Interviewer: What is art to you?
Art is a form. A form is something that does not exactly have history, but a destiny. Art had a destiny. Today, art has fallen into value, and unfortunately at a time when values have suffered. Values: aesthetic value, commercial value… values can be negotiated, bought and sold, exchanged. Forms, as forms, cannot be exchanged for something else, they can only be exchanged among themselves, and the aesthetic illusion comes at that price. For example, in abstraction, when the object is deconstructed when the world and reality are deconstructed, there is still a way to exchange the object in itself symbolically. But abstraction later became merely a pseudo-analytical procedure for decomposing reality not deconstructing it. Something has fallen apart, perhaps through the sole effect of repetition.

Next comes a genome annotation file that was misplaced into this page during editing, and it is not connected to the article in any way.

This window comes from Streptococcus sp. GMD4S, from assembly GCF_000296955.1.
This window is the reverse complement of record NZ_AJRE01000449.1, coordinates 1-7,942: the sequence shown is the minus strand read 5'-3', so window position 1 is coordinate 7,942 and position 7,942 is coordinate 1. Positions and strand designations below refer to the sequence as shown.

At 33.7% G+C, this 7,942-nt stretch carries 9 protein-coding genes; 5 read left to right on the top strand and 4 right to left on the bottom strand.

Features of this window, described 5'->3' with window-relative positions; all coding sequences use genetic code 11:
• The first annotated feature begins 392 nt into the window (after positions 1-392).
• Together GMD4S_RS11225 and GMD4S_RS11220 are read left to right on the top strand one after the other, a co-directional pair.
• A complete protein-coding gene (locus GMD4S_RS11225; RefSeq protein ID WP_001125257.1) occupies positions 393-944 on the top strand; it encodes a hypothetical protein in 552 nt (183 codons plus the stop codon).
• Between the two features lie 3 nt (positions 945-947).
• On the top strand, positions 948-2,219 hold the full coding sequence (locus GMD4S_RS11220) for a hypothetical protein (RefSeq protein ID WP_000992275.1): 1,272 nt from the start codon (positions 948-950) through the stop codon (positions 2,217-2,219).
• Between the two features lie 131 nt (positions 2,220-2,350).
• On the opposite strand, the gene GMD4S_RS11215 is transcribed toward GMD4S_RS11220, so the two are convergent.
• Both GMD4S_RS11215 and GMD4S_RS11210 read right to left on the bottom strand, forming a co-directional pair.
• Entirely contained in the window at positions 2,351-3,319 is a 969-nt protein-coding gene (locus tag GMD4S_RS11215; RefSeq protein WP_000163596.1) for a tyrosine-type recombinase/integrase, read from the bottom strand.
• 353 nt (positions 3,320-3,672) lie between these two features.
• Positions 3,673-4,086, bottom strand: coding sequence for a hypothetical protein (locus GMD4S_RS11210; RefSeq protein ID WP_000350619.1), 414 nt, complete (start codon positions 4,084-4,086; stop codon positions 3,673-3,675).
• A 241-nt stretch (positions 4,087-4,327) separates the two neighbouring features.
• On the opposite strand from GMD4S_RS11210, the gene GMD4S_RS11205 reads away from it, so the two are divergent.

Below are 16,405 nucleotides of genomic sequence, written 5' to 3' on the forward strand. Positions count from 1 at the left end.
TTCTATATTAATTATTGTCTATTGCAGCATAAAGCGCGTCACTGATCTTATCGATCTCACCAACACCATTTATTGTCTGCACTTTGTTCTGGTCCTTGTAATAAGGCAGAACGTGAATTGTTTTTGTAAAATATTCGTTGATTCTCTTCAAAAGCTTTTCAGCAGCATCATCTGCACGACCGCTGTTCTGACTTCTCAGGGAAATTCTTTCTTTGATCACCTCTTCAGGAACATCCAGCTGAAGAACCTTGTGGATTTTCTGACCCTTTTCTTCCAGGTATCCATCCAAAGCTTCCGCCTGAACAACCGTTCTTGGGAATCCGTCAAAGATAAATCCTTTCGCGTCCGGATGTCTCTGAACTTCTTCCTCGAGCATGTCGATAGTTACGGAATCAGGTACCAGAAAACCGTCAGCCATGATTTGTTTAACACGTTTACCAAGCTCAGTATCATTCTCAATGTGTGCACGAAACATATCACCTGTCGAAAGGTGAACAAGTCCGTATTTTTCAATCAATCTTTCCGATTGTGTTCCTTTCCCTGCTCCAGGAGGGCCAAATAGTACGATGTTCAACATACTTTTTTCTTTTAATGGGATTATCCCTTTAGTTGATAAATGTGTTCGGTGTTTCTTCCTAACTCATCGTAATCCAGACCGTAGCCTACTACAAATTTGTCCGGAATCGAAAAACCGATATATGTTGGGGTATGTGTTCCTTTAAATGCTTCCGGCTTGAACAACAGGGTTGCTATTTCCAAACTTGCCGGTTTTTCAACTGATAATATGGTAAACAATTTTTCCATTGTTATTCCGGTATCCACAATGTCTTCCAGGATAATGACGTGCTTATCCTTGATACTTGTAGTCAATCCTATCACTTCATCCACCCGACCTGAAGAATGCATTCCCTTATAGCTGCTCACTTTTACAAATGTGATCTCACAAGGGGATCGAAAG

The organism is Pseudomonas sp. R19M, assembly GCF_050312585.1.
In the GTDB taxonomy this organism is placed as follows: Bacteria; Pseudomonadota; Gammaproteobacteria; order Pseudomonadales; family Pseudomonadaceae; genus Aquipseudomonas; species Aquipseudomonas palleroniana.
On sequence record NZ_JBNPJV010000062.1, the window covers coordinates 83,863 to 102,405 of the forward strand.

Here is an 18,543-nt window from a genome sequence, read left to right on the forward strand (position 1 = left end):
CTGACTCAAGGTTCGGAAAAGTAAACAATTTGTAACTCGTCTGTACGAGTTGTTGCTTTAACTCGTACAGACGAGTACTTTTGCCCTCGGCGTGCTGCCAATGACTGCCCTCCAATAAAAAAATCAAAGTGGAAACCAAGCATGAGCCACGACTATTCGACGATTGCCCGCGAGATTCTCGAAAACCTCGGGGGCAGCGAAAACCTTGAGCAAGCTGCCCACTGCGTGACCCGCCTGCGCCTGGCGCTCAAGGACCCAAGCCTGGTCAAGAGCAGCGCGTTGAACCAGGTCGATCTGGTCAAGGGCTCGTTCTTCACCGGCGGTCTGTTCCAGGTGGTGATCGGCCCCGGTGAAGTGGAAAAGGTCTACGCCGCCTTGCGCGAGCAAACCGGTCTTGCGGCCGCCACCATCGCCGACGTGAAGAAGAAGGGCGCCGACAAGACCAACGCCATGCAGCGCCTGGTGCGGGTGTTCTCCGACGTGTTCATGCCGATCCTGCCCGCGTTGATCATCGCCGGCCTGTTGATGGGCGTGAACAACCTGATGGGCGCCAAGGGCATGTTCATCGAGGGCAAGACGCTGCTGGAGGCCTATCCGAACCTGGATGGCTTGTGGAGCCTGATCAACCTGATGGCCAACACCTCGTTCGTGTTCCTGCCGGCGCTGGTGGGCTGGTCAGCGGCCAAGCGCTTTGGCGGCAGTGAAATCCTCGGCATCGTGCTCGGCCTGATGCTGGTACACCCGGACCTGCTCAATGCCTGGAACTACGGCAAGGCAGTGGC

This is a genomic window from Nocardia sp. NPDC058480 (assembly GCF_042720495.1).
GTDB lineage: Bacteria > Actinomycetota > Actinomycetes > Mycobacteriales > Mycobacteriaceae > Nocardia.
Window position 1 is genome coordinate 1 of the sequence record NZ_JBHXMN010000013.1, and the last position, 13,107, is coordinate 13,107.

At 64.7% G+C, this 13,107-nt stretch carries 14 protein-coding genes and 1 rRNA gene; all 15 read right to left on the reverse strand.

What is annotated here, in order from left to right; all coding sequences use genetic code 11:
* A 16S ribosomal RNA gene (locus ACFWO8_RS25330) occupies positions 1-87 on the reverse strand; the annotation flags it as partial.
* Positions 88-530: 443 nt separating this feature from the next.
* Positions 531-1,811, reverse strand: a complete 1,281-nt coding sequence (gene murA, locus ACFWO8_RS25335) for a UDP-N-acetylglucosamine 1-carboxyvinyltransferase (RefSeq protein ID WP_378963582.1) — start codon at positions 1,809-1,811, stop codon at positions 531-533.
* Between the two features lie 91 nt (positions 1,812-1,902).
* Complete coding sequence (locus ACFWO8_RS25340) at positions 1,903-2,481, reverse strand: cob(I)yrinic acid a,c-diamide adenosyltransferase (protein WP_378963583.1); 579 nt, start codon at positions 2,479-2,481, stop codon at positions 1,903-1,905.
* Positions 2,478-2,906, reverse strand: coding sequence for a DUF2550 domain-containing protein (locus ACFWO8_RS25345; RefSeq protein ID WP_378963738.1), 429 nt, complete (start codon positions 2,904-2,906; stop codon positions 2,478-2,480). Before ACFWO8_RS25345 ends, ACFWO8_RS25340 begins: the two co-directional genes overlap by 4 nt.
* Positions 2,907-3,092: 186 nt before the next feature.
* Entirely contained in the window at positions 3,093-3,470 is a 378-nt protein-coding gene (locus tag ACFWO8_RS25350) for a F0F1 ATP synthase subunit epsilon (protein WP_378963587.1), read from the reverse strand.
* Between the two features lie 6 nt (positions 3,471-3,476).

To put it naively, the pretension of art shocks me. And it is hard to escape, it did not happen overnight. Art was turned into something pretentious with the will to transcend the world, to give an exceptional, sublime form to things. Art has become an argument for mental prowess. The mental racket run by art and the discourse on art is considerable. I do not want anyone to make me say that art is finished, dead. That is not true. Art doesn’t die because there is no more art, it dies because there is too much. The excess of reality disheartens me as does the excess of art when it imposes itself as reality.
Jean Baudrillard’s The Conspiracy of Art (1996) No Nostalgia for Old Aesthetic Values